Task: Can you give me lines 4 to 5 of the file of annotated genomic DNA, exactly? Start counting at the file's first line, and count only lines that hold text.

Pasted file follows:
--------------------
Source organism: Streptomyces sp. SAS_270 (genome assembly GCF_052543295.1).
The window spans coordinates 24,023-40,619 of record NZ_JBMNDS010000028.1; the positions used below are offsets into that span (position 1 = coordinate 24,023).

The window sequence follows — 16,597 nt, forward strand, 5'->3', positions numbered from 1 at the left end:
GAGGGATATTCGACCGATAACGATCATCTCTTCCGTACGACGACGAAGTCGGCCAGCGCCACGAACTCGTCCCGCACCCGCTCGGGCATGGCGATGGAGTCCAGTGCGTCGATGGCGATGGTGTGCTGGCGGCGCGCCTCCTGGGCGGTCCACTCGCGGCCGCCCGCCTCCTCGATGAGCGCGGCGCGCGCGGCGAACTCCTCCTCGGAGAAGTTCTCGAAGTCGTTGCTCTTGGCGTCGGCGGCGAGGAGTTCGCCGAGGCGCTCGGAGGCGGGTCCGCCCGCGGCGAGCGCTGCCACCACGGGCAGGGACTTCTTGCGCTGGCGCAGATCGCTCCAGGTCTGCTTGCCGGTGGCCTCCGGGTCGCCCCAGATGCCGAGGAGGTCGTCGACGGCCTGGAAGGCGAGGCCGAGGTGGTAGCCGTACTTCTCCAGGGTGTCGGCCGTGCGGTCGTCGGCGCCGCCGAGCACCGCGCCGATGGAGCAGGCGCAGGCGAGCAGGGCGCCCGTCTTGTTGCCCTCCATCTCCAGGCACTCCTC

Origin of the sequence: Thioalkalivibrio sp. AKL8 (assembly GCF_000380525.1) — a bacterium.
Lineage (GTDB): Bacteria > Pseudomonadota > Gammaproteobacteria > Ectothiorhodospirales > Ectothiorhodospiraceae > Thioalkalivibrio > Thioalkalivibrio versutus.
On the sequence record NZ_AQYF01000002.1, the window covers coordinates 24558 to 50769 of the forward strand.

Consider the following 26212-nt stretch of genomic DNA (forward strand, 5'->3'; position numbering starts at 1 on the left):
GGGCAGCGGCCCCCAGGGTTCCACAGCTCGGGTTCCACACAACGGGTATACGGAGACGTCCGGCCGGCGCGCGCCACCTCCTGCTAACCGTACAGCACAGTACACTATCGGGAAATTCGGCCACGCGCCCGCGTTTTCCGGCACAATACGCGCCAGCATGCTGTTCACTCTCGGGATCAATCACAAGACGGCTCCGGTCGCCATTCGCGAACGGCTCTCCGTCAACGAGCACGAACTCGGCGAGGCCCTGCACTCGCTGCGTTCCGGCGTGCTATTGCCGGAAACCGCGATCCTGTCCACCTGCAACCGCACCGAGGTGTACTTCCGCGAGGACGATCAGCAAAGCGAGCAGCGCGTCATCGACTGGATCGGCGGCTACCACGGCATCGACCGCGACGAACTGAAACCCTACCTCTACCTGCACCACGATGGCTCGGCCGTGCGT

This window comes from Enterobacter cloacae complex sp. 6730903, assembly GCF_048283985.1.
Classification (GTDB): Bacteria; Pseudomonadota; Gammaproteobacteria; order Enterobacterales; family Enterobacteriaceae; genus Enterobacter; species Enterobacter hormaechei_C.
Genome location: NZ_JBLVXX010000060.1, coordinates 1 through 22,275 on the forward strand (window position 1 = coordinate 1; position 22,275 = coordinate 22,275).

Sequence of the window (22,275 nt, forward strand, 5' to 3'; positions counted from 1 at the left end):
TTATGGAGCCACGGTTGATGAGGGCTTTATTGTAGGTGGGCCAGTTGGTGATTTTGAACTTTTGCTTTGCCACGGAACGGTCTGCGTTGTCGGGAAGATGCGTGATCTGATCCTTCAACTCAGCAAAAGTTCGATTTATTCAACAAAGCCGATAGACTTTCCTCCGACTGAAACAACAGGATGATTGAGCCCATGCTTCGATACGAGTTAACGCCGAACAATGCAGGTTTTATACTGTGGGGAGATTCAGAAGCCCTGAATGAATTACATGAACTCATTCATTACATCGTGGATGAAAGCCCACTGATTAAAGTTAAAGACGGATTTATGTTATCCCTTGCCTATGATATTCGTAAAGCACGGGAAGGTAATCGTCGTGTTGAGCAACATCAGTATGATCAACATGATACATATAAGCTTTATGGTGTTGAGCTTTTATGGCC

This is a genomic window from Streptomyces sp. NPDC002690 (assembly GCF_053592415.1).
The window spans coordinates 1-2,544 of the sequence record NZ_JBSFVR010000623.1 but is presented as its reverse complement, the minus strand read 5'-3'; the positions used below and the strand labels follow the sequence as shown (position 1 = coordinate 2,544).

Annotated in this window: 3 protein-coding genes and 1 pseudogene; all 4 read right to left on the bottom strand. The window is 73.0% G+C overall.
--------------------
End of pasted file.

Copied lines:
GAGGGATATTCGACCGATAACGATCATCTCTTCCGTACGACGACGAAGTCGGCCAGCGCCACGAACTCGTCCCGCACCCGCTCGGGCATGGCGATGGAGTCCAGTGCGTCGATGGCGATGGTGTGCTGGCGGCGCGCCTCCTGGGCGGTCCACTCGCGGCCGCCCGCCTCCTCGATGAGCGCGGCGCGCGCGGCGAACTCCTCCTCGGAGAAGTTCTCGAAGTCGTTGCTCTTGGCGTCGGCGGCGAGGAGTTCGCCGAGGCGCTCGGAGGCGGGTCCGCCCGCGGCGAGCGCTGCCACCACGGGCAGGGACTTCTTGCGCTGGCGCAGATCGCTCCAGGTCTGCTTGCCGGTGGCCTCCGGGTCGCCCCAGATGCCGAGGAGGTCGTCGACGGCCTGGAAGGCGAGGCCGAGGTGGTAGCCGTACTTCTCCAGGGTGTCGGCCGTGCGGTCGTCGGCGCCGCCGAGCACCGCGCCGATGGAGCAGGCGCAGGCGAGCAGGGCGCCCGTCTTGTTGCCCTCCATCTCCAGGCACTCCTC

Origin of the sequence: Thioalkalivibrio sp. AKL8 (assembly GCF_000380525.1) — a bacterium.